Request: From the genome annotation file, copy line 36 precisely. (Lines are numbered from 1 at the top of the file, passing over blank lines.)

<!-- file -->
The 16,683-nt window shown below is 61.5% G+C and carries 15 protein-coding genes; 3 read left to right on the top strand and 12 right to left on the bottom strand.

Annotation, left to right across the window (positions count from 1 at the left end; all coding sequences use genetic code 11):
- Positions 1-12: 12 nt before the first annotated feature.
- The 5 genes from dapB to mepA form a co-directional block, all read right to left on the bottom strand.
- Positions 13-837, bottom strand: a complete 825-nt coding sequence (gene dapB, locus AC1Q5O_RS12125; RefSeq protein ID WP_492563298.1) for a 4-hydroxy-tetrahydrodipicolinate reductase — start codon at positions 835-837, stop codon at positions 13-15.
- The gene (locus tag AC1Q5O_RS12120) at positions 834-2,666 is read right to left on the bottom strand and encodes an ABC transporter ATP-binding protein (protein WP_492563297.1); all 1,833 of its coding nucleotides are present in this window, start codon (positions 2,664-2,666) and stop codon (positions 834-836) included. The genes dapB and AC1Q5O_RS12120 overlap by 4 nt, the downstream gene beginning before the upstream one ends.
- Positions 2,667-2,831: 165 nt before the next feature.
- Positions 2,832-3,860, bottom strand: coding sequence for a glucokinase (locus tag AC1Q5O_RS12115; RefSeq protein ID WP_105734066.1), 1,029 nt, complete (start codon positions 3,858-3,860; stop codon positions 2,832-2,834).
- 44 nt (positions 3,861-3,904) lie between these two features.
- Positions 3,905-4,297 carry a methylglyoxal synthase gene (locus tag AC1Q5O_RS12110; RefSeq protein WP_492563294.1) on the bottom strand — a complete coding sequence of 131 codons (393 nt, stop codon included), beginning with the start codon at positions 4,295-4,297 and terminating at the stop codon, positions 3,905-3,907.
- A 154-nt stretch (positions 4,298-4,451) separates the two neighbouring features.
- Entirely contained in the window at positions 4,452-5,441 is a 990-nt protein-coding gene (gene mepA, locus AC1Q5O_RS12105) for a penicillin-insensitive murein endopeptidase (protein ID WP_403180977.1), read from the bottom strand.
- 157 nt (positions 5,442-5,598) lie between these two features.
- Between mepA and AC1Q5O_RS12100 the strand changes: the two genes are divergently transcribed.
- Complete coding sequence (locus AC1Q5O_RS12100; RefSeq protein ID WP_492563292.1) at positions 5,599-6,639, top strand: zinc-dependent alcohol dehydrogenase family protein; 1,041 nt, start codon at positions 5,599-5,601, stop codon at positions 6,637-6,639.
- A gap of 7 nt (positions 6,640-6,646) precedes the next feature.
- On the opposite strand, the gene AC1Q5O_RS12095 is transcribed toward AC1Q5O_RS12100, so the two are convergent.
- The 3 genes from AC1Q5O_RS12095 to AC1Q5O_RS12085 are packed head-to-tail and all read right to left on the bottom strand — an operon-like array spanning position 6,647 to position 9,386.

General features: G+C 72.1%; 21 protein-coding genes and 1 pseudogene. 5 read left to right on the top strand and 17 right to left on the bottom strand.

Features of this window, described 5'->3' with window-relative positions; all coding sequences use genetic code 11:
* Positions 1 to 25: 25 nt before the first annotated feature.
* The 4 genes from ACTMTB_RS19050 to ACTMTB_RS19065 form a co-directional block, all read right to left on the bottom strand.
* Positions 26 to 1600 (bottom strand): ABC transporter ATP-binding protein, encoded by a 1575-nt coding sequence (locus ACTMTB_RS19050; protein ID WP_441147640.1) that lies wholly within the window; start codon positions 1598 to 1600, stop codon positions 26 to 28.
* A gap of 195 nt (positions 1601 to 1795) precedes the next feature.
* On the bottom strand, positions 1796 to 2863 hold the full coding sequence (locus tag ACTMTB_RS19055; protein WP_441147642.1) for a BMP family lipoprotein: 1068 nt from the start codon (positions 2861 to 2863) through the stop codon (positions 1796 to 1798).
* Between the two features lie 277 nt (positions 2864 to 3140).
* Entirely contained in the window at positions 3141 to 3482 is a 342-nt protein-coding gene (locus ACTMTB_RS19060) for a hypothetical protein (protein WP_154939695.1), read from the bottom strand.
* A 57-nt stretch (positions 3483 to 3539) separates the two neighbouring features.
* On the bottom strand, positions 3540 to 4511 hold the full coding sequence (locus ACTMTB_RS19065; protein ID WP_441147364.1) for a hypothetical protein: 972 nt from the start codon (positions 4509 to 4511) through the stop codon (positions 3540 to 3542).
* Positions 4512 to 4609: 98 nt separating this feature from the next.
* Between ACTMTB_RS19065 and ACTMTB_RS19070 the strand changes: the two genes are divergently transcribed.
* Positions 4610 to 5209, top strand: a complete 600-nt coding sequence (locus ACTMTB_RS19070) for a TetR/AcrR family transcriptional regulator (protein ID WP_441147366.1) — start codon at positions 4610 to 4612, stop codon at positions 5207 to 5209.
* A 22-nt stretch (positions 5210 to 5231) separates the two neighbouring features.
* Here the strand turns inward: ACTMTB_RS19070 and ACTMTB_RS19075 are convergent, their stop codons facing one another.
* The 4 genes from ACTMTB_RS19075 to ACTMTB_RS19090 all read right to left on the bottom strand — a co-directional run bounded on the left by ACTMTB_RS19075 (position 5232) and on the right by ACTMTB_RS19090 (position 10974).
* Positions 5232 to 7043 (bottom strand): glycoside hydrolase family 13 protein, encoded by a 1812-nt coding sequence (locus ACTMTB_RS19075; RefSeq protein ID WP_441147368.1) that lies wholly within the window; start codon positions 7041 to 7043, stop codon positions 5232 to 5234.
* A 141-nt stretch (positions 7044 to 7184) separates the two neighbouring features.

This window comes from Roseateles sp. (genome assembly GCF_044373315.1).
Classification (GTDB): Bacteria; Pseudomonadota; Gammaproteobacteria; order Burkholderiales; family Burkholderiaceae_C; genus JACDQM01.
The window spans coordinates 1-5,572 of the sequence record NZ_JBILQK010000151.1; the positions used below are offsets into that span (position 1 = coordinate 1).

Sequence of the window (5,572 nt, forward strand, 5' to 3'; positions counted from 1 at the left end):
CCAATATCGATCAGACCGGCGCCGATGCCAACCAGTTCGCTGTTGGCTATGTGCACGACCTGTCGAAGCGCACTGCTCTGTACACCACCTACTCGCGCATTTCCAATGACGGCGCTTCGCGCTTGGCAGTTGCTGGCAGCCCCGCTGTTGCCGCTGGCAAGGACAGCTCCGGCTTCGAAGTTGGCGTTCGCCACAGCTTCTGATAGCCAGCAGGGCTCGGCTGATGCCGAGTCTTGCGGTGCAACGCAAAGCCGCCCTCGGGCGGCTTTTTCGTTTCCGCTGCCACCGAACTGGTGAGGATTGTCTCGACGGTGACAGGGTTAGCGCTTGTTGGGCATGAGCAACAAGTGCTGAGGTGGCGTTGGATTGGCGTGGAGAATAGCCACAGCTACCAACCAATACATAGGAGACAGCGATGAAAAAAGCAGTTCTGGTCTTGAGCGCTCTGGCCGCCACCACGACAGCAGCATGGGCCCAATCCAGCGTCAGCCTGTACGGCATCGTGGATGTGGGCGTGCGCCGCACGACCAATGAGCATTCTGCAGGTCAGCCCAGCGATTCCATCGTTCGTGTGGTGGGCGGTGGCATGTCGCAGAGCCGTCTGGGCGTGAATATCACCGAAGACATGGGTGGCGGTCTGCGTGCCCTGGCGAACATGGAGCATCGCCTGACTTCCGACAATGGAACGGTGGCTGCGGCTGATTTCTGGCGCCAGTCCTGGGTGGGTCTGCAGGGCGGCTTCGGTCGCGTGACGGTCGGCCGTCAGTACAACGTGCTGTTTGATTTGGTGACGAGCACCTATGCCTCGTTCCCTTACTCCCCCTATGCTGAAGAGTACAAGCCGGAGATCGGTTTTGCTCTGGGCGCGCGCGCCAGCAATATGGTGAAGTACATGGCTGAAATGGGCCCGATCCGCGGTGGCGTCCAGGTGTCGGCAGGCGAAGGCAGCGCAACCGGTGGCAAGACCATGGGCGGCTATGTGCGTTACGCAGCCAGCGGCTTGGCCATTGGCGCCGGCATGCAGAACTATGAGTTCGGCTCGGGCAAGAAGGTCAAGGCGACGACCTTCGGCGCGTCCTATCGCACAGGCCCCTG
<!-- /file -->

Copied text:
* Positions 5232 to 7043 (bottom strand): glycoside hydrolase family 13 protein, encoded by a 1812-nt coding sequence (locus ACTMTB_RS19075; RefSeq protein ID WP_441147368.1) that lies wholly within the window; start codon positions 7041 to 7043, stop codon positions 5232 to 5234.